What is the significance of Urdu in this text?
The language of Urdu is a key aspect of this text. Urdu is Deven's first language and is the language of Deven's favorite poetry, which he uses to escape from his mundane life. Additionally, part of the reason Deven idolizes Nur so much is that he writes in Urdu, which therefore makes him more eager to interview the great poet. The divide between the Hindi and Urdu languages is something that Desai pays close attention to, as it reflects the conflict existing in India between different cultures.
How is friendship depicted in this novel?
The friendship between Deven and Murad is depicted as being unbalanced and one-sided. From a young age, Deven had been used to doing what Murad said due to his comparative wealth, and this is something that continues into adulthood. Murad doesn't listen when Deven is talking about personal issues, and he also forgets to pay him when he contributes to Murad's magazine. Later, when Deven does not want to complete the interview anymore, Murad manipulates and pressures his friend into continuing. On the other hand, Deven is a passive creature and does not effectively advocate for himself, leading Murad to take advantage of him.
How does Desai use the home as a reflection of those who inhabit it?
There are three main homes in the novel: Deven's, Siddiqui's, and Nur's. Critic S.P. Swain discusses how important house imagery is for Desai: it is "the symbol of despair and desolation" and "throws light on the musings of the lacerated self's immured existence." Deven's house is rundown and joyless, just like the rest of his life; it reflects "Deven's failure to form congenial and harmonious conjugal ties." Siddiqui's decrepit manner is not so much a symbol of himself as it is of Urdu itself, a doomed and soon-to-be-demolished language. And Nur's house is chaotic and sordid, penetrated by the outside world. It is no haven for him, nor for art.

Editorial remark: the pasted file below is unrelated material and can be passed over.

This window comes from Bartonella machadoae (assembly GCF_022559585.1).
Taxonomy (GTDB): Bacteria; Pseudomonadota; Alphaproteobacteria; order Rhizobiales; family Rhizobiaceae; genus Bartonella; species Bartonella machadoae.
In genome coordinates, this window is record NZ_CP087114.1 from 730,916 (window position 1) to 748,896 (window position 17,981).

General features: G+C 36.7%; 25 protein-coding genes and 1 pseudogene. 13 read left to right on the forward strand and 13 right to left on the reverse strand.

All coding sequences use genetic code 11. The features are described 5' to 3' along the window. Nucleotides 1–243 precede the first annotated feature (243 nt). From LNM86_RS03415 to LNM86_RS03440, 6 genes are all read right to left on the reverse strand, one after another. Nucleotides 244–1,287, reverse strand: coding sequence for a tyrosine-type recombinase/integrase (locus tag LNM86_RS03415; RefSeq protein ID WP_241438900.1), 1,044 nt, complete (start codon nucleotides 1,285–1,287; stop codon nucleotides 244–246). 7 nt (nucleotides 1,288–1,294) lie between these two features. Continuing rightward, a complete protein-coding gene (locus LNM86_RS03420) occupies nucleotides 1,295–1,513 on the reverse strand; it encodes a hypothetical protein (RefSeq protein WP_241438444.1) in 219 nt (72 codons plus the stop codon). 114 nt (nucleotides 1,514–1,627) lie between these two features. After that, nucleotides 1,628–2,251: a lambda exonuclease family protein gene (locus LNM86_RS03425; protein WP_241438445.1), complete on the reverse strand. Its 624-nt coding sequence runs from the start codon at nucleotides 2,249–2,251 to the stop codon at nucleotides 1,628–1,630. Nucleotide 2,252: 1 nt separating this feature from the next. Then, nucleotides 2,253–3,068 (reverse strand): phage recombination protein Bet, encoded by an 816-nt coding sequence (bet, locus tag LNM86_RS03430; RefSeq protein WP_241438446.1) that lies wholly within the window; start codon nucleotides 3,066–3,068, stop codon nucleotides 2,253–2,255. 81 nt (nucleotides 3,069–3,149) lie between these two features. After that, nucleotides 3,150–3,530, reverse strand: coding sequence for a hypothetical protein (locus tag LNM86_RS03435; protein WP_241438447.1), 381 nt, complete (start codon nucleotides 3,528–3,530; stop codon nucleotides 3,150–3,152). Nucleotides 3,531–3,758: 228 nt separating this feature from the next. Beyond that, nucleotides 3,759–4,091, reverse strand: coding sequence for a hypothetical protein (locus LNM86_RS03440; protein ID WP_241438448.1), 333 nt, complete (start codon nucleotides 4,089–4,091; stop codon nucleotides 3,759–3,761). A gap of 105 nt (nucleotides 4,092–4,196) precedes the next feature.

What is the significance of Murad's character?
Murad is unquestionably rude and obnoxious, especially as we see him through Deven's eyes. But he may be more than just the catalyst for the novel's central action. Bhasha Shukla Sharma sees him as the incarnation of modern Delhi, crafty and consumerist. He is "practical and unemotional...He is fast and thinks he knows what he wants." He is all about change, technology, and money, even as he seeks to promote a dying language. Deven sees him as a chameleon, and Nur calls him a "joker" (41), full of flattery and bribes. He is everything that Deven, and even Nur, is not.
Who or what is to blame for the failure of the recording project?
Much of the blame lies with Deven, of course: he has no authority, no strength, no control over what is happening around him. He does not inspire faith. He blames others for his mistakes. He is not trained in recording and does not know how to manage people. Yet Deven is not solely to blame for the disaster that is the project. Nur is a petulant curmudgeon and not easily corralled; his wives are formidable in their own ways; Chiku is inept; the college approved the funding but did not care to protect their investment by ensuring that Deven knew what he was doing; and Murad and Siddiqui do not give Deven help beyond the financial, even though they plan to profit from his work.